Graduates do not believe Kushi's statement: You promised us before and you lied to us
Evis Kushi i përgjigjet maturantëve në protestë: Nëse testi e kalon nivelin, do rishikojmë vlerësimin
How will the weather be today and tomorrow
"We want justice", high school graduates sitting cross-legged in front of MASR: To reduce the score for the Mathematics exam or we will boycott the next exam
Tough math test, QSHA responds to graduates: There was nothing outside the program
If Rama is serious about governing, how can Basha be ridiculous
Blendi Kajsiu has analyzed, perhaps better than anyone else, the latest political developments related to the elections. In a series of articles, he has reproduced a scanner of the attitudes and claims of the parties about the post on April 25, focusing on the most recent, Rama's offer for Basha and some co-government.
Kajsiu says that Rama is interested in including the opposition people in the benefits of power, who if left 12 years away from the benefits can create instability. So, according to him, the third blow given by the Socialists to the Democrats should be amortized.
Apricot premise is one of those that can be considered as textbook politics, so something that looks good on paper and is tribal even as an act. But, this means that Rama can accomplish with one blow two things in seemed impossible. To soften the great opponent, the Democrats, by introducing them into the system and producing a socio-political peace. All at the expense of the smallest opponent, the SMI.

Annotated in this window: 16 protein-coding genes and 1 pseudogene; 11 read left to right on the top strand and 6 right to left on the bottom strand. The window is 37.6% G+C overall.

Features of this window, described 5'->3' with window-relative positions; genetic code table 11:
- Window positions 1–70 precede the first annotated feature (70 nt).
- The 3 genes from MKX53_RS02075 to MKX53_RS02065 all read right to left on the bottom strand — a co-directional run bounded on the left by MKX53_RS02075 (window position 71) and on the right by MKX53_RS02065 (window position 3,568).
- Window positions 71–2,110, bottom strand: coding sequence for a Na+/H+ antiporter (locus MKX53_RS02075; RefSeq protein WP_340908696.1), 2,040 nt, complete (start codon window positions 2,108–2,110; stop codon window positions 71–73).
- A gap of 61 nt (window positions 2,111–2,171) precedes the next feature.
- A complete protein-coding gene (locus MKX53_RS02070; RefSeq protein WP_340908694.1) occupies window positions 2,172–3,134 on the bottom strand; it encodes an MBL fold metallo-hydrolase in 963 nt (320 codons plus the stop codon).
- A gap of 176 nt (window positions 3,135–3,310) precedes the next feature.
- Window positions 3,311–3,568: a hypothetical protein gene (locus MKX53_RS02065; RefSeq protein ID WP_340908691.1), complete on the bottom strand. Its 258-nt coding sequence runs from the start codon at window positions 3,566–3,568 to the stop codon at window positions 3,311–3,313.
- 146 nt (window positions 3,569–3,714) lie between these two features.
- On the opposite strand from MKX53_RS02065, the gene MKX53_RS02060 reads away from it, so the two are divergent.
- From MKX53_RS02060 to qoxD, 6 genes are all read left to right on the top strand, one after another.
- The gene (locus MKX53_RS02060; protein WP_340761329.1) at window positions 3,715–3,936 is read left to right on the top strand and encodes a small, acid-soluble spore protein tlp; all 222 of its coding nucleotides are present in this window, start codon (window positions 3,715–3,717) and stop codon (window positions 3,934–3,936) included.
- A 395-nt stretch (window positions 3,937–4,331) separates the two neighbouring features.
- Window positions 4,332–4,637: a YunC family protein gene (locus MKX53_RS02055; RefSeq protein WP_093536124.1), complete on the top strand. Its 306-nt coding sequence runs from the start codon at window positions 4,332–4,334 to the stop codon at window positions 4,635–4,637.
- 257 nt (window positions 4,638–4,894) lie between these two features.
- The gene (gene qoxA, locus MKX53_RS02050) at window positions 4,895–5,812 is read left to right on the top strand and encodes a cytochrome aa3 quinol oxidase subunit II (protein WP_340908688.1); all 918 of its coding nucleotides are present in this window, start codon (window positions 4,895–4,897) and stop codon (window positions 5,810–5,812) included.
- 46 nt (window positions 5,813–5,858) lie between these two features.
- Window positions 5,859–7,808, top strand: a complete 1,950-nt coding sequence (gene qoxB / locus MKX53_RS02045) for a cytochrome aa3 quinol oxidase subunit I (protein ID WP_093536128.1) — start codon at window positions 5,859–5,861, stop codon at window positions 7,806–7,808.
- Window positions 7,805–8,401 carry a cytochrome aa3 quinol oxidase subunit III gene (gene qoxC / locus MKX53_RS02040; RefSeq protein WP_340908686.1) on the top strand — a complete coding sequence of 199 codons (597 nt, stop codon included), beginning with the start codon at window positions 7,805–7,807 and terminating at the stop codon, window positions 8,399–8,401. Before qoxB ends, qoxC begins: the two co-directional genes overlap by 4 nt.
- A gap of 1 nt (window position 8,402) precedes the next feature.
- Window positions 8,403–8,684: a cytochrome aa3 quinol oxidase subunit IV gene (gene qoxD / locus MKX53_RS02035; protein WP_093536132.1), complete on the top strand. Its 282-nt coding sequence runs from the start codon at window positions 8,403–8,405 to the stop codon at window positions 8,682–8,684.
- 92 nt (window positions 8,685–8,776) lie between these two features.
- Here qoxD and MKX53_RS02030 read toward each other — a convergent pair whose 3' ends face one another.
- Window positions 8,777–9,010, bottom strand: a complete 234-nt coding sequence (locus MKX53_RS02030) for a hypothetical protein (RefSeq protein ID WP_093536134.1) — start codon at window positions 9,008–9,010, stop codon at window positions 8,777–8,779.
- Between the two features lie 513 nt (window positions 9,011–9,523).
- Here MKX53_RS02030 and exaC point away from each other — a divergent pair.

Both can not be achieved, the amortization of the PD and the non-aggravation of the SMI. If the goals of the co-government between Rama and Basha are reached, and if the president is dismissed, this automatically creates space for the radical opposition to be left empty by the introduction of the DP in power.
Meta's return to the party and his liberation from the presidential framework, add to this the rage from Basha's betrayal, creates the SMI a strong profile in a field vacated by the traditional democratic opposition.
Even if this were not the problem, one thing to be resolved remains Basha's place in the case of co-government. Putting in the role of a Rama subordinate would be devastating to the image. The presidency of the parliament, which he has been denouncing for weeks as that of Tomas and Qifa, would also be a strong morsel to swallow. Annexation to the Presidency would be an early political retirement.
The only manageable scenario is that of a prime minister from the left, who is not Rama. In the case where the socialist chief is the first to break the taboo of the third term, this is like asking the king for abdication.
Thus, to return to Kajsiu, Rama may have it seriously, but between him and the leader of the Democrats, no alternative keeps Basha on the verge of seriousness. Take here the case of a 2-year experiment, a pair of uncontested local elections, and then exit from the coalition, which allows the parties enough time to 'become hostile to each other again and to run as normal opponents the elections of 2025.
In this case, Rama's likelihood of a fourth term is the most serious thing that can be said.